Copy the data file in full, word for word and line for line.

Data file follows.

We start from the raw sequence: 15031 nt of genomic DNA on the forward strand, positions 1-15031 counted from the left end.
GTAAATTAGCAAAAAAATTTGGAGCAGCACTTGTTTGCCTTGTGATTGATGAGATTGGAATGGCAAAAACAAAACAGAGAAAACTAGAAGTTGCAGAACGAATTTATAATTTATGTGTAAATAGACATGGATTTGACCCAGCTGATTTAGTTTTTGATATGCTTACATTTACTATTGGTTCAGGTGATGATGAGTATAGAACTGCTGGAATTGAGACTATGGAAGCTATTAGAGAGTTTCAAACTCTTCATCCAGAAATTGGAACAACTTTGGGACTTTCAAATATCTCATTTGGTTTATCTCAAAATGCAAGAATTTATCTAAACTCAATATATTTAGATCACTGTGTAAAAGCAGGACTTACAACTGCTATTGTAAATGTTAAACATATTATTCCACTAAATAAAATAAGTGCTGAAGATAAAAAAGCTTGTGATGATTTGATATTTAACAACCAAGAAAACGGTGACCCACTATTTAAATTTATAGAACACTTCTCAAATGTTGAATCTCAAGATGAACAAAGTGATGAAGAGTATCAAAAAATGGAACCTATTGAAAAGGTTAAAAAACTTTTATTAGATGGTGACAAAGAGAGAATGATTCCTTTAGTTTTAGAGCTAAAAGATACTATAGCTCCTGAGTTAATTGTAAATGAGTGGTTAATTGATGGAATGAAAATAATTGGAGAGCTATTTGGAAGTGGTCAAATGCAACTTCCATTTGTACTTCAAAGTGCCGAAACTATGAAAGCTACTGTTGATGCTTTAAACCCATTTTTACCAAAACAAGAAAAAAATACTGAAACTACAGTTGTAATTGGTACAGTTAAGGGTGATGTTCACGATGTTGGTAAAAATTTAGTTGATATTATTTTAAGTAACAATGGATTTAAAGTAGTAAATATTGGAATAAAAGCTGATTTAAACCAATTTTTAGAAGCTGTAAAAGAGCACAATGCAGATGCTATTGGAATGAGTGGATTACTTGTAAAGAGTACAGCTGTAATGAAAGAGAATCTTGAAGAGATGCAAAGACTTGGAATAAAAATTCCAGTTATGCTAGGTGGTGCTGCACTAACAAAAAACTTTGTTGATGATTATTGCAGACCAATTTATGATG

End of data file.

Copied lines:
We start from the raw sequence: 15031 nt of genomic DNA on the forward strand, positions 1-15031 counted from the left end.
GTAAATTAGCAAAAAAATTTGGAGCAGCACTTGTTTGCCTTGTGATTGATGAGATTGGAATGGCAAAAACAAAACAGAGAAAACTAGAAGTTGCAGAACGAATTTATAATTTATGTGTAAATAGACATGGATTTGACCCAGCTGATTTAGTTTTTGATATGCTTACATTTACTATTGGTTCAGGTGATGATGAGTATAGAACTGCTGGAATTGAGACTATGGAAGCTATTAGAGAGTTTCAAACTCTTCATCCAGAAATTGGAACAACTTTGGGACTTTCAAATATCTCATTTGGTTTATCTCAAAATGCAAGAATTTATCTAAACTCAATATATTTAGATCACTGTGTAAAAGCAGGACTTACAACTGCTATTGTAAATGTTAAACATATTATTCCACTAAATAAAATAAGTGCTGAAGATAAAAAAGCTTGTGATGATTTGATATTTAACAACCAAGAAAACGGTGACCCACTATTTAAATTTATAGAACACTTCTCAAATGTTGAATCTCAAGATGAACAAAGTGATGAAGAGTATCAAAAAATGGAACCTATTGAAAAGGTTAAAAAACTTTTATTAGATGGTGACAAAGAGAGAATGATTCCTTTAGTTTTAGAGCTAAAAGATACTATAGCTCCTGAGTTAATTGTAAATGAGTGGTTAATTGATGGAATGAAAATAATTGGAGAGCTATTTGGAAGTGGTCAAATGCAACTTCCATTTGTACTTCAAAGTGCCGAAACTATGAAAGCTACTGTTGATGCTTTAAACCCATTTTTACCAAAACAAGAAAAAAATACTGAAACTACAGTTGTAATTGGTACAGTTAAGGGTGATGTTCACGATGTTGGTAAAAATTTAGTTGATATTATTTTAAGTAACAATGGATTTAAAGTAGTAAATATTGGAATAAAAGCTGATTTAAACCAATTTTTAGAAGCTGTAAAAGAGCACAATGCAGATGCTATTGGAATGAGTGGATTACTTGTAAAGAGTACAGCTGTAATGAAAGAGAATCTTGAAGAGATGCAAAGACTTGGAATAAAAATTCCAGTTATGCTAGGTGGTGCTGCACTAACAAAAAACTTTGTTGATGATTATTGCAGACCAATTTATGATG